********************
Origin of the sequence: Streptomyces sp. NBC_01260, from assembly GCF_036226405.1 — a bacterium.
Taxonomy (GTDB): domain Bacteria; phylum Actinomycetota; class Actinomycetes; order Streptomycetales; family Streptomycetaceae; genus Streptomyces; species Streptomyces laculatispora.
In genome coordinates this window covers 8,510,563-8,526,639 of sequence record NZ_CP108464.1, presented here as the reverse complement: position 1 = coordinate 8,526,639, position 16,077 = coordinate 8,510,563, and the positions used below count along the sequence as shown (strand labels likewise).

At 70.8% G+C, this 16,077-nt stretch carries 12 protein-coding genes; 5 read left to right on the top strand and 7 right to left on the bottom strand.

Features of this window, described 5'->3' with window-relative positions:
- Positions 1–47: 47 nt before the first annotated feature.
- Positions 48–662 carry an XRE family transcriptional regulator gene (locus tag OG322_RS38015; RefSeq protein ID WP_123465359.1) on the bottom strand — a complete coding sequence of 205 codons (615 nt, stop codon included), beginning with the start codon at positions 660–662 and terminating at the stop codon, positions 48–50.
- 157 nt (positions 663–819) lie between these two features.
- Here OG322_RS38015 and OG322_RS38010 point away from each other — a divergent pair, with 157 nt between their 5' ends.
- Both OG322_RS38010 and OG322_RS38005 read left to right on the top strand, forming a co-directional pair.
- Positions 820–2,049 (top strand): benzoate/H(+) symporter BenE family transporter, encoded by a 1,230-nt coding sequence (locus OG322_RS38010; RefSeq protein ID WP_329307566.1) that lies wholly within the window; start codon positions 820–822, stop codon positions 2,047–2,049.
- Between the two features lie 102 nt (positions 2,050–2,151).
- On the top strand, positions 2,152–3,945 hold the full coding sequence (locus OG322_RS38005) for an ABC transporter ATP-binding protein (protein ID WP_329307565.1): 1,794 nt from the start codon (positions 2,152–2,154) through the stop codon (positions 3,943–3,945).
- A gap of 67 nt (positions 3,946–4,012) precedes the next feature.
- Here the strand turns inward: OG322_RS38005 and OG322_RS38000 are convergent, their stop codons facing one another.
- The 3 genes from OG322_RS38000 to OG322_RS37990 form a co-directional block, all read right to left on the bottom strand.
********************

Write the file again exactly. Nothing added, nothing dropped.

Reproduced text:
Origin of the sequence: Streptomyces sp. NBC_01260, from assembly GCF_036226405.1 — a bacterium.
Taxonomy (GTDB): domain Bacteria; phylum Actinomycetota; class Actinomycetes; order Streptomycetales; family Streptomycetaceae; genus Streptomyces; species Streptomyces laculatispora.
In genome coordinates this window covers 8,510,563-8,526,639 of sequence record NZ_CP108464.1, presented here as the reverse complement: position 1 = coordinate 8,526,639, position 16,077 = coordinate 8,510,563, and the positions used below count along the sequence as shown (strand labels likewise).

At 70.8% G+C, this 16,077-nt stretch carries 12 protein-coding genes; 5 read left to right on the top strand and 7 right to left on the bottom strand.

Features of this window, described 5'->3' with window-relative positions:
- Positions 1–47: 47 nt before the first annotated feature.
- Positions 48–662 carry an XRE family transcriptional regulator gene (locus tag OG322_RS38015; RefSeq protein ID WP_123465359.1) on the bottom strand — a complete coding sequence of 205 codons (615 nt, stop codon included), beginning with the start codon at positions 660–662 and terminating at the stop codon, positions 48–50.
- 157 nt (positions 663–819) lie between these two features.
- Here OG322_RS38015 and OG322_RS38010 point away from each other — a divergent pair, with 157 nt between their 5' ends.
- Both OG322_RS38010 and OG322_RS38005 read left to right on the top strand, forming a co-directional pair.
- Positions 820–2,049 (top strand): benzoate/H(+) symporter BenE family transporter, encoded by a 1,230-nt coding sequence (locus OG322_RS38010; RefSeq protein ID WP_329307566.1) that lies wholly within the window; start codon positions 820–822, stop codon positions 2,047–2,049.
- Between the two features lie 102 nt (positions 2,050–2,151).
- On the top strand, positions 2,152–3,945 hold the full coding sequence (locus OG322_RS38005) for an ABC transporter ATP-binding protein (protein ID WP_329307565.1): 1,794 nt from the start codon (positions 2,152–2,154) through the stop codon (positions 3,943–3,945).
- A gap of 67 nt (positions 3,946–4,012) precedes the next feature.
- Here the strand turns inward: OG322_RS38005 and OG322_RS38000 are convergent, their stop codons facing one another.
- The 3 genes from OG322_RS38000 to OG322_RS37990 form a co-directional block, all read right to left on the bottom strand.